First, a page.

Hundreds of mobile phones are stolen every day in the world. Single in Barcelona, 330 smartphone subtractions are recorded daily. There is no doubt that it is a profitable business for thieves and scammers, because in a few hours they can be resold and put back on the market.
And that despite the protections that increasingly incorporate mobile phones, such as the Find My Phone tool. For this reason, many thieves force their victims under threat to give them their password before removing their mobile phone.
Apple introduced a security feature in 2013 designed to make iPhones less attractive to thieves. For this, the iPhone could only be associated with an iCloud account, which means that to reuse it, it is necessary to completely eliminate that account from the phone. A stolen iPhone that is still connected to the iCloud account of the original owner is not for personal use or resale.
It is likely that the security feature of iCloud has reduced the number of iPhones that have been stolen, but criminals have found ways to remove iCloud to resell devices.
The digital Motherboard has published an extensive article in which they describe the novel methods used by mobile thieves to bypass the protections of Apple devices. According to this article, not only hackers and thieves use these methods but also independent repair companies.
But how do hackers and hackers get rid of Apple's protections?
According to Motherboard, thieves cheat the original owners of the phone or scam employees in Apple stores, which have the ability to override iCloud locks.
There are three ways to remove an iCloud account from an iPhone. The first is to obtain the owner's original iCloud password through phishing. The second is that an Apple Store administrator can override iCloud, so scammers can trick Apple Store administrators into unlocking a device that does not belong to them.
The third method is to remove the CPU from the iPhone and reprogram to create a "new" device, something that requires a lot of manpower and is rare. This is usually done in Chinese restoration laboratories and involves theft of a telephone identification number, or IMEI, that is "clean").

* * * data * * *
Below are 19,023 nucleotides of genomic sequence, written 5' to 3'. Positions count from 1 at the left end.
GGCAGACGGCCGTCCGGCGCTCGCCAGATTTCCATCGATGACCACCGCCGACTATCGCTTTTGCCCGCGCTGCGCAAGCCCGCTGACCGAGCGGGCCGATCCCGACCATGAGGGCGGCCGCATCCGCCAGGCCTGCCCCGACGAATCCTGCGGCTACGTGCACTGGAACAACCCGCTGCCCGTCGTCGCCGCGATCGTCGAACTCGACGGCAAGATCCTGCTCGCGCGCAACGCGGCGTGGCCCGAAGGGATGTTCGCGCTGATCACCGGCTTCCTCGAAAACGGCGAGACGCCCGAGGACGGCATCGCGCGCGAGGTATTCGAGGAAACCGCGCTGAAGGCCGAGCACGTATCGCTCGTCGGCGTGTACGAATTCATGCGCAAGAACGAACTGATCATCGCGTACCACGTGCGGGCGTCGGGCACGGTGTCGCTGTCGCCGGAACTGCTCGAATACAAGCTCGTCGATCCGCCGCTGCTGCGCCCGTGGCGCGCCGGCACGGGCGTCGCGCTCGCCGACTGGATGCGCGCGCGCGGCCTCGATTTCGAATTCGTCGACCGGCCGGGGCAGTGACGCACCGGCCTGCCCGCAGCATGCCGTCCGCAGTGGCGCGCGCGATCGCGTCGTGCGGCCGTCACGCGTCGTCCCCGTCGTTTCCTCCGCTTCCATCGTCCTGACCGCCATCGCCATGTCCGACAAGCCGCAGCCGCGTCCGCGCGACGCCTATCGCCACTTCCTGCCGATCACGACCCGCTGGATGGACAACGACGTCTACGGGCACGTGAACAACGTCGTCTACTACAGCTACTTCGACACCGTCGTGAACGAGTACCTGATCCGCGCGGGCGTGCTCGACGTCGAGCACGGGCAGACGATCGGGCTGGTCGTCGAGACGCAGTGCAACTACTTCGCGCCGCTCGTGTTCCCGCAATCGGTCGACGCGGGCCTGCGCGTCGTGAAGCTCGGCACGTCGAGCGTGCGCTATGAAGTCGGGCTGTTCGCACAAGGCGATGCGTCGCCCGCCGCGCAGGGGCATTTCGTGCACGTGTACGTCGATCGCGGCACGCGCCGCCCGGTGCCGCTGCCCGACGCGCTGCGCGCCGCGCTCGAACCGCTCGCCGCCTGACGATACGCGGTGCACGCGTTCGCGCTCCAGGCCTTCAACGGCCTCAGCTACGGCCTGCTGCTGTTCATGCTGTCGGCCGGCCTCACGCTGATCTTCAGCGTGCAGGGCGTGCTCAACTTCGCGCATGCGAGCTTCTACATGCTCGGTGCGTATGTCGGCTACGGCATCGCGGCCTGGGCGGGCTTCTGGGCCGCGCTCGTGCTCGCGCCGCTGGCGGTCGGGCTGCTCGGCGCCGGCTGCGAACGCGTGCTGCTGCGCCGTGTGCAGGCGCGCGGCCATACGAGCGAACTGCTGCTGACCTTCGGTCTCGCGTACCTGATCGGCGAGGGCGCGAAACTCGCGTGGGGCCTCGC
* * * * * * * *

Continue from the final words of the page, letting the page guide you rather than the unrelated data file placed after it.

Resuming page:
Pirates and hackers have created an entire business of unlocking iCloud
Each of these methods is used to unlock specific devices and resell them, although some methods are much easier and more widely used than others.
However, it is the case that not all phones with iCloud are stolen devices, some of them are telephones that are returned to the telecommunications companies as part of the phone's updating and insurance programs. Many of these iPhones legitimately obtained but that have the iCloud blocked serve to supply the independent telephone repair industry with spare parts that can not be obtained directly from Apple.
But apparently, as repair companies know that a phone is worth more unlocked than blocked, some of them have become customers of illegal companies dedicated to unlocking iCloud.
Even repair companies turn to the clandestine business of hackers that unlock iPhones
In practice, this "unlock iCloud" activity involves a complex chain of cybercriminal swindlers. Its activity includes the use of false receipts and invoices to deceive Apple and make it believe that it is the legitimate owner of the phone, as well as use databases that seek information on iPhones and social engineering in Apple Stores. There are even custom phishing kits for online sales designed to steal iCloud passwords to the original owner of a phone.
IPhones are very sought after by thieves because they are worth a lot of money, they are abundant and easy to transport and hide. But it is the case that many owners use the Find My iPhone feature, which allows the customer to log into an Apple website and easily see the precise location of their phone on a map, as well as remotely lock their device.
Find My iPhone has contributed to the arrest of phone thieves. But this has also fueled this clandestine business dedicated to unlocking ICloud accounts.